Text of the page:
Acta Chiropterologica, 5(1): 107-116, 2003

Postnatal development in the Indian short-nosed fruit bat

Cynopterus sphinx: growth rate and age estimation

Vadamalai Elangovan1, Elangovan Yuvana Satya Priya1,

Hanumanthan Raghuram1, and Ganapathy Marimuthu1, 2

1Department of Animal Behaviour and Physiology, School of Biological Sciences, Madurai Kamaraj University, Madurai - 625 021, India

2Corresponding author: E-mail: This email address is being protected from spambots. You need JavaScript enabled to view it.

We studied the patterns of postnatal growth and changes in length of forearm, body mass and total epiphyseal gap in the captive free-flying short-nosed fruit bat Cynopterus sphinx. At birth young were altricial. By day five, their eyes had opened, and the pinnae become unfolded between sixth and ninth day of age. At the age of three days, the mean forearm length and body mass were equivalent to 42.2% and 18.2%, respectively of the values of postpartum females. The length of forearm increased linearly until 36 days and attained 94.1% of mean forearm length of postpartum females at the age of 219 days. Body mass of pups increased linearly until 60 days and attained 72.7% of mean mass of postpartum females at the age of 219 days. The length of total epiphyseal gap of fourth metacarpal-phalangeal joint increased until 15 days of age and subsequently decreased linearly, and closed at about 60 days of age. The age predicting equation based on the length of forearm is valid when its dimensions are between 29.4 mm and 52.4 mm (3-36 days of age). Similar equation but based on the length of total epiphyseal gap is valid when its dimensions range from 47.0 mm to 6.0 mm (15-60 days of age). Growth patterns of forearm length and body mass were best described by the logistic and Gompertz nonlinear growth models, respectively. There was no significant difference in the growth patterns of body mass and length of total epiphyseal gap with reference to lengths of forearm of captive and wild-grown pups.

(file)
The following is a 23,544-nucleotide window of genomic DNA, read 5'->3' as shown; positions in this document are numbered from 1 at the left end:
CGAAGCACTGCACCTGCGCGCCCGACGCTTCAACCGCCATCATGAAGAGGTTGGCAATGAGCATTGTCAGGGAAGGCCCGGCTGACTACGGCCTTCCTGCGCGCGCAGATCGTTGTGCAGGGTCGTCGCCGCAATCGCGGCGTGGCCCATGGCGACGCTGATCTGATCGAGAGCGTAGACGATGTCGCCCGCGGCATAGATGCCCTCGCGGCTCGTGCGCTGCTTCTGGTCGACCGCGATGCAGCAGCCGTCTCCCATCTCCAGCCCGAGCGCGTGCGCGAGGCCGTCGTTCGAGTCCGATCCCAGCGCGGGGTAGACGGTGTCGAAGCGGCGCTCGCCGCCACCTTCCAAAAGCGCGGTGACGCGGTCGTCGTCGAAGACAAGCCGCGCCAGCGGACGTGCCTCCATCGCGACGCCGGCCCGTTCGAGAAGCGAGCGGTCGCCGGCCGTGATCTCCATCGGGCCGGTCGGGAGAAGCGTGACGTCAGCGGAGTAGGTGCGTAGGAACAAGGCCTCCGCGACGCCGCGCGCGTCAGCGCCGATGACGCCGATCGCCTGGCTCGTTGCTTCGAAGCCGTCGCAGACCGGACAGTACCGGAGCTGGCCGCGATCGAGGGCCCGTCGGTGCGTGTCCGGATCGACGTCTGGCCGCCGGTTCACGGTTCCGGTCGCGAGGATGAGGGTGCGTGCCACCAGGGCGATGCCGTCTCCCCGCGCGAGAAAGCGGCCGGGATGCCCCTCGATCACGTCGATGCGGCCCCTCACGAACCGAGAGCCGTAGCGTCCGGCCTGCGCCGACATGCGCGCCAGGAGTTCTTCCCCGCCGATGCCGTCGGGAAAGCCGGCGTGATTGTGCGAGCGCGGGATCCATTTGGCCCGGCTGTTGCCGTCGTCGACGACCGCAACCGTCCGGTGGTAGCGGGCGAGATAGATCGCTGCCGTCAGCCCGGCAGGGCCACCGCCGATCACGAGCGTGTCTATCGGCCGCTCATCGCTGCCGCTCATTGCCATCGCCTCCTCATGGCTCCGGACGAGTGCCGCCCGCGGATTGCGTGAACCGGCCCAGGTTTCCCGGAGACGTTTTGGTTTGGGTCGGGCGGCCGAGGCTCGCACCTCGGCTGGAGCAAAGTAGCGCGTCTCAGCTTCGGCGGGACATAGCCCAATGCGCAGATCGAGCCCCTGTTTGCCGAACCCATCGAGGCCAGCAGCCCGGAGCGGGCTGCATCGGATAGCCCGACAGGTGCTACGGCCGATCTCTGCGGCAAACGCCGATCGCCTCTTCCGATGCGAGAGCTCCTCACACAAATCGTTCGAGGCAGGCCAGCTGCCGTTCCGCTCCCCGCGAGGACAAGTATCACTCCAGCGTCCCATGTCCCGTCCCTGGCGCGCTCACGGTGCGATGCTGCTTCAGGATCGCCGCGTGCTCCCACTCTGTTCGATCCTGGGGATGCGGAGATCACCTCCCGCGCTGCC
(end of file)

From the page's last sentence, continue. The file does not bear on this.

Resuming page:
Key words: Cynopterus sphinx, age estimation, growth curve, growth rate, postnatal development

Acta Chiropterologica, 5(1): 117-123, 2003

The ontogeny of the baculum in Nyctalus noctula and

Vespertilio murinus (Chiroptera: Vespertilionidae)

Dmitry G. Smirnov1 and Katerina Tsytsulina2, 3

1Department of Zoology and Ecology, Penza State Educational University, Lermontov Street 37,

Penza 440602, Russia; E-mail: This email address is being protected from spambots. You need JavaScript enabled to view it.

2Laboratory of Genetic Diversity, Center for Advanced Science and Technology, Hokkaido University,

N 10 W 8, Kita-ku, Sapporo 060-0810, Japan